In recent years we have seen an escalated number of school shootings across our nation. This has been met by a push for more inclusive gun restrictions, preventing the sale of semi-automatic weaponry and other weapons that can be used to kill many individuals in a very brief period of time. However, Congress would have an easier time banning AR15s than it would attempting to ban the most recent weapon used on a school campus.
On Monday, September 12th, a female student at a local boarding school and military academy called the police in response to a gunshot she heard near the dorms. The school went on lockdown around 6:00 pm. Police arrived and the school was surrounded, many officers having their weapons drawn. Helicopters filled the air, streaming live footage of the showdown with the gunman. However, their stakeout was unsuccessful, as no trace of an armed individual was found. Or arms. Or a single bullet casing. This is because we have now seen the first occurrence of the weapon used to fire shots at a school. Bubble wrap.
This advanced form of weaponry can have carry hundreds of rounds of ammunition. It can be fired one at a time, in short bursts, fire multiple times simultaneously, or even, if the wielder is skilled, in a continuous stream of shots. This weapon is very difficult to regulate, as it is frequently used for many legal uses, such as in the packing and shipping industries. It does not require identification at popular stores such as Staples, Officemax, and Target, and can be bought for a very cheap price. $10 can buy you over 8,600 rounds of preloaded ammunition. Until Congress can pass a law that prevents people from using these high-capacity weapons, especially at schools, we cannot hope for a safer country and, even more importantly, a safer learning environment. However, the thought of a ban on bubble wrap is met by great opposition, including the NBWA (National Bubble Wrap Association). These individuals believe that it is their 2nd Amendment right to carry weapons of this caliber. In addition to this, some lobbyists believe that, in the event of a national bubble wrap ban, criminals would still be able to get their hands on it, along with other deadly weapons.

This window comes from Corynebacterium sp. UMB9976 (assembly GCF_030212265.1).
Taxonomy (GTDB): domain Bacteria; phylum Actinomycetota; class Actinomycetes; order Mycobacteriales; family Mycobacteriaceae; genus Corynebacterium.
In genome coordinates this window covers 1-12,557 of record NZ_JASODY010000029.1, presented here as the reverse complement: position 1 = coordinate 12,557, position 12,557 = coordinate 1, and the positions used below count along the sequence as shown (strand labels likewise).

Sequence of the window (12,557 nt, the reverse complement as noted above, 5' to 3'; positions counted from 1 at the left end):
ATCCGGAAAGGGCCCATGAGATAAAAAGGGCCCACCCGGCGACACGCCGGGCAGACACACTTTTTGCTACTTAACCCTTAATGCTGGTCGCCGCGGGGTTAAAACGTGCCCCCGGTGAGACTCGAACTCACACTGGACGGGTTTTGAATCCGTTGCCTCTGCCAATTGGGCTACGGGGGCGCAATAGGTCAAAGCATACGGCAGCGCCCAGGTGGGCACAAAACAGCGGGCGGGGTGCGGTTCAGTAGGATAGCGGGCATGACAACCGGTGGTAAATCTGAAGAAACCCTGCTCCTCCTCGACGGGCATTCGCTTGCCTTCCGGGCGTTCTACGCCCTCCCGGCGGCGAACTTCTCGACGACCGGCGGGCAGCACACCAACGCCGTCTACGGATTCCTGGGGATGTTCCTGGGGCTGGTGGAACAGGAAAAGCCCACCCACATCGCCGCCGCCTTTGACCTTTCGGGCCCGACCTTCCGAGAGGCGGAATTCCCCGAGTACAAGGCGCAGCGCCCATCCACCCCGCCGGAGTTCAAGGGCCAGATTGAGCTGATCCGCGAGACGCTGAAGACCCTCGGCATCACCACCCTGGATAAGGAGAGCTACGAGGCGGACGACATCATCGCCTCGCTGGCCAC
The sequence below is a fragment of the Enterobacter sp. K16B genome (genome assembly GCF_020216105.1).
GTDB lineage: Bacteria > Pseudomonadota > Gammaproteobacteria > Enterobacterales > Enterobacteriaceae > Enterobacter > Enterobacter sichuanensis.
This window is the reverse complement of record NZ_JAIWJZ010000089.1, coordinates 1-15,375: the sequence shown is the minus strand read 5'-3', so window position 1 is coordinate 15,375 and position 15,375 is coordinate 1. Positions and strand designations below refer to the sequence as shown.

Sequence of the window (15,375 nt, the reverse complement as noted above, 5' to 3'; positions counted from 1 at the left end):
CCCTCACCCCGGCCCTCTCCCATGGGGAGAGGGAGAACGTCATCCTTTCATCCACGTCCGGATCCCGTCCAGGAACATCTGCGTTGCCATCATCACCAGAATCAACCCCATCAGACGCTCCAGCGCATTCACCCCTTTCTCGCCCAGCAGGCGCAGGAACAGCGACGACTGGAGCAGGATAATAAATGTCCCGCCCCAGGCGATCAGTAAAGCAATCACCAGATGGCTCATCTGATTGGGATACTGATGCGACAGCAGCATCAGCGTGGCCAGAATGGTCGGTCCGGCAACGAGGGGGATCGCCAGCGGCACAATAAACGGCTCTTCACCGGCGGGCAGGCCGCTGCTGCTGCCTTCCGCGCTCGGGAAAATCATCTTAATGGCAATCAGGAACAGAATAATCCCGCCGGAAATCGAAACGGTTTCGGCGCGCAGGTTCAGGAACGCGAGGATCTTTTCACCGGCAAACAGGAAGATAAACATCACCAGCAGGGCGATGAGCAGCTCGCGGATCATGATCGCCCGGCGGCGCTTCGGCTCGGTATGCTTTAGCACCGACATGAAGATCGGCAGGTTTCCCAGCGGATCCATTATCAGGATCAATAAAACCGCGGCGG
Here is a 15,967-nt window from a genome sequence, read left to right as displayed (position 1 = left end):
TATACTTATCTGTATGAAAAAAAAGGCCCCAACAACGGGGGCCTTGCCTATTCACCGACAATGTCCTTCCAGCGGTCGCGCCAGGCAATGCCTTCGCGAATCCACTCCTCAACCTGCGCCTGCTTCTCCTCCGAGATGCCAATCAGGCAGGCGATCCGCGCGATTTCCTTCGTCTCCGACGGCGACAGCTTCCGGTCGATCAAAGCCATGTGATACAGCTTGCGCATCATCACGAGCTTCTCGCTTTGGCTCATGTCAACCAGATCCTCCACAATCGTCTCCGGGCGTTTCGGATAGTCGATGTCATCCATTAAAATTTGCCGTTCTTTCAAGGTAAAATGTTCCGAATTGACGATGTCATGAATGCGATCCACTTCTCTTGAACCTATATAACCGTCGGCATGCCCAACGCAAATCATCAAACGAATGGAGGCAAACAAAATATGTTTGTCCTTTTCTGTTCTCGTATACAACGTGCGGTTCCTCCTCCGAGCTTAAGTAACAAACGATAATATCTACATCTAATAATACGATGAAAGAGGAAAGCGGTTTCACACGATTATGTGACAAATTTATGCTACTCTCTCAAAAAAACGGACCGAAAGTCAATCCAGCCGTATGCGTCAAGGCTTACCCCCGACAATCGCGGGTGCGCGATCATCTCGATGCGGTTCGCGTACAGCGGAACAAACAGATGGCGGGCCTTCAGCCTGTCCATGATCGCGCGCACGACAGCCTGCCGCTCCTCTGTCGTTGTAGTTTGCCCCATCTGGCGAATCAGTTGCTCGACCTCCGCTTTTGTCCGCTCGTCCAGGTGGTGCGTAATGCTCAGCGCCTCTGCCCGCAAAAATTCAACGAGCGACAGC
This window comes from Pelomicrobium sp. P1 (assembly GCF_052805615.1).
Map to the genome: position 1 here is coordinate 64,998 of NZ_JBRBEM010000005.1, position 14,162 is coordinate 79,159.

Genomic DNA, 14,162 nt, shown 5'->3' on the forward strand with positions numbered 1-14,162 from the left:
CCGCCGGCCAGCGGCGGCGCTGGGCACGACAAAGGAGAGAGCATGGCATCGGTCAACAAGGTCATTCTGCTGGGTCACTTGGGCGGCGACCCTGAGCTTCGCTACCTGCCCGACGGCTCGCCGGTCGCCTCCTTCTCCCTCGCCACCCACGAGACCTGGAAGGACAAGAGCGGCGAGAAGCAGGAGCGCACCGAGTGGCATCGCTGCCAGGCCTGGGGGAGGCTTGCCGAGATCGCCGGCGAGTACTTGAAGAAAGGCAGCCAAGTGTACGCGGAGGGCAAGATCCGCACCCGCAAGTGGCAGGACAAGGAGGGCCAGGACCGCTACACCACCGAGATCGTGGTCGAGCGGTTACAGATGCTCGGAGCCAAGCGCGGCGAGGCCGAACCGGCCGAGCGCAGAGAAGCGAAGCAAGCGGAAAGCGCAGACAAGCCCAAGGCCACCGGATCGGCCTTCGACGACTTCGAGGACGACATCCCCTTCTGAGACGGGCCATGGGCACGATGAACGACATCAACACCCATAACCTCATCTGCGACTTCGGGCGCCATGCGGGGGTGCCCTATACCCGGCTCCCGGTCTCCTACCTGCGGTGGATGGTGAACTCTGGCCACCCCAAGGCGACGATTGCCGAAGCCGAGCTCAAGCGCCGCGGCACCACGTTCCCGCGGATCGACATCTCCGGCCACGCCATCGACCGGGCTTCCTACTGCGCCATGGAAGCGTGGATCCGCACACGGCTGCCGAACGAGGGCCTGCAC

This could spark a bubble wrap school shooting spree. Since there are no current rules or regulations on who can purchase or use bubble wrap, anyone could experience the thrill and hysteria of a school shooting without the risk of any criminal prosecution or even a fine. Unlike shooting ranges for guns, there are not safe places where bubble wrap may not be used. The weapon does not register on metal detectors, making airport security an issue as well.
Perhaps we need better legislation preventing the sale of weapons with more than 12 cartridges, bullets, or bubbles. Perhaps we need to prevent these weapons from being sold at all. Perhaps we need to better educate the public on what to do when a bubble wrap pop is heard. Perhaps we should ban conventional bubble wrap all together and only allow
non-popping bubble wrap. Non-popping bubble wrap, while it is significantly less fun, it is safer for our nation’s children. We must unite as a nation to prevent the sale of this dangerous weapon and prevent crazed attackers from being able to burst their bubbles.